Johannesburg - The department of trade and industry (DTI) has embarked on Operation Khusela to clamp down on illegal verification agents, who issue fraudulent black economic empowerment (BEE) and company registration certificates.
The operation, led by Deputy Minister of Trade and Industry Mzwandile Masina, targeted illegal agents, who operate outside the DTI campus and around Sunnyside, Pretoria.
Masina said people who sell fraudulent BEE and company registration certificates are not only crippling the businesses in South Africa, but are harming the economy.
“Our economy is bleeding. People are losing tenders due to such activities, because if it is detected that the certificate if fraudulent, there is no way the state will award a tender to that business, even if it might have had the capability to deliver," said Masina.
"Innocent people are falling prey to these dealings and it is important that the state puts an end to it.”
Masina, accompanied by the acting deputy director Nomonde Mesatywa, DTI officials and the media, approached several of these illegal verification agents and were able to get bogus BEE verification certificates rated from level one to level three, which were sold for about R800 on the street.
“Certificates issued by these people are very similar to the ones issued by SA National Accreditation System accredited agencies and unsuspecting people are unable to notice the difference," said Masina.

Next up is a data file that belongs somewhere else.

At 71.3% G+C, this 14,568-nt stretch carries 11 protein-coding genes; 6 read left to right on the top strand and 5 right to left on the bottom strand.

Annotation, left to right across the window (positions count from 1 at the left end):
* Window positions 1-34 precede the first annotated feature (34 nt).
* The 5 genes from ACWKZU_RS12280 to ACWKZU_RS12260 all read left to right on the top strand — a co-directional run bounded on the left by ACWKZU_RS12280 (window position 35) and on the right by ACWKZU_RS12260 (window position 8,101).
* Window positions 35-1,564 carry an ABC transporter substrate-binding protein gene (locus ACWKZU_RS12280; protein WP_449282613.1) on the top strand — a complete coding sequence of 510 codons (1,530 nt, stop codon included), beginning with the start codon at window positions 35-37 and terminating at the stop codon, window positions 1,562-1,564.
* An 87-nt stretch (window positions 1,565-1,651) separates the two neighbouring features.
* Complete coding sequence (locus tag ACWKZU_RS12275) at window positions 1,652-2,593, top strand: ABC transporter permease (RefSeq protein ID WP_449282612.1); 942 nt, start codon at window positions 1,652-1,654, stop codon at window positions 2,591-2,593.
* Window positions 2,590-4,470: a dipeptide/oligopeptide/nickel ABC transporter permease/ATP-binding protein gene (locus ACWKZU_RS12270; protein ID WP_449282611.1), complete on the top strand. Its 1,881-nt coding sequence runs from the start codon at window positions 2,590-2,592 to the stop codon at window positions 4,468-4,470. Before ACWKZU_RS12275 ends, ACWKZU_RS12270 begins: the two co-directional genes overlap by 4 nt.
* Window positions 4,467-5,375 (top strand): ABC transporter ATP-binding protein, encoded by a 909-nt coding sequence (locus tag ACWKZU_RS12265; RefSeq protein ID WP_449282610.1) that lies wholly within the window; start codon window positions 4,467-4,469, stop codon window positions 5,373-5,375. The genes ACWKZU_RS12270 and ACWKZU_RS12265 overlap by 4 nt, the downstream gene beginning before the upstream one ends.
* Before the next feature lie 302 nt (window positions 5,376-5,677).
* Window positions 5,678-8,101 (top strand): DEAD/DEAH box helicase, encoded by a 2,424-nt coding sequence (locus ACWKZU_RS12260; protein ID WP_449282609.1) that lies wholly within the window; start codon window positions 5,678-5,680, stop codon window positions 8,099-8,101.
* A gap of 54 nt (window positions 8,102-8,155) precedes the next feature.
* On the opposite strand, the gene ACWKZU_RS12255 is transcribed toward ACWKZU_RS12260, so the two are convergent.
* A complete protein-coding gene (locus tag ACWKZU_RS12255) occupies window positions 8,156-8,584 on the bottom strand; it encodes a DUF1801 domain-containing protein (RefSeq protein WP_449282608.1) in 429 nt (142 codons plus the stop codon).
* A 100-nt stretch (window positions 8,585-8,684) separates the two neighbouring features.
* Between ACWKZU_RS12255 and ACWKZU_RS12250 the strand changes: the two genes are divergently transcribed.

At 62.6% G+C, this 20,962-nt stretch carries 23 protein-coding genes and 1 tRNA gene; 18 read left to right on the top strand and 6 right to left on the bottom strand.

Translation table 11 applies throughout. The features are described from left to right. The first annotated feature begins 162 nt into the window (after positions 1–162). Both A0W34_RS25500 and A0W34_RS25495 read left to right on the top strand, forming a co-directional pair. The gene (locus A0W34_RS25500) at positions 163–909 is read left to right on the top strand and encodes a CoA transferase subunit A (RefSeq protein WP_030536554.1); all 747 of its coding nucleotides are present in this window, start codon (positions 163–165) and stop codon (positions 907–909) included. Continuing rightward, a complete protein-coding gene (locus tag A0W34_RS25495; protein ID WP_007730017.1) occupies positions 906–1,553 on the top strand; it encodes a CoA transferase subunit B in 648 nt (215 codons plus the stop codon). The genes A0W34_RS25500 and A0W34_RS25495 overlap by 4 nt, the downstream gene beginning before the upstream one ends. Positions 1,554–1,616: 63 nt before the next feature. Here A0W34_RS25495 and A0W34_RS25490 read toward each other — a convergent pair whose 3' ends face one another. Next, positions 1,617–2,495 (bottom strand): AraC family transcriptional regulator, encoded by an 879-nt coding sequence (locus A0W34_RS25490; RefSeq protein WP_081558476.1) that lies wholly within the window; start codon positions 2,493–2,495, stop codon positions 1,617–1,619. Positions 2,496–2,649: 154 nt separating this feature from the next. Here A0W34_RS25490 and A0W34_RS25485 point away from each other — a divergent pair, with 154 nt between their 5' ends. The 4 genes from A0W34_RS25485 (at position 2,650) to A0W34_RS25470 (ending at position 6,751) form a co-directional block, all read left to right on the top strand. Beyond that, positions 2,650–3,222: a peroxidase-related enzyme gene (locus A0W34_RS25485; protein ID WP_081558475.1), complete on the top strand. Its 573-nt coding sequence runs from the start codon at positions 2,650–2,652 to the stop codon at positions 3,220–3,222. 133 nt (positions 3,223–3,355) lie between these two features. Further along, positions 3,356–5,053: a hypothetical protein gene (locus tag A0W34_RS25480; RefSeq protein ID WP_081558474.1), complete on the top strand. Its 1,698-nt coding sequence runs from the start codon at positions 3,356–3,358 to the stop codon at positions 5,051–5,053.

"Our people were able to get these certificates without even producing identity documentation and financial statements to verify whether they are even owners of the companies they claimed to own.”
He said the intention was to also demonstrate to industry the importance of being properly regulated and that it was important for government to reclaim the verification space.
The operation coincided with the release of the amended Codes of Good Practice and Masina said it showed how serious government is about broad-based black economic empowerment.
Yanda Mjekula, who owns a business in the property and mining sector, said he had fallen victim to the illegal agents.
As a result of the fraudulent certificate he unknowingly acquired from a bogus agent, his business lost a tender amounting to R40m.
“I believe the DTI should do something about this situation as every day innocent people are being robbed of their monies through these schemes," he said.
"The fact that some of them operate from just outside the DTI premises makes people think they are legitimate and have links with the department.”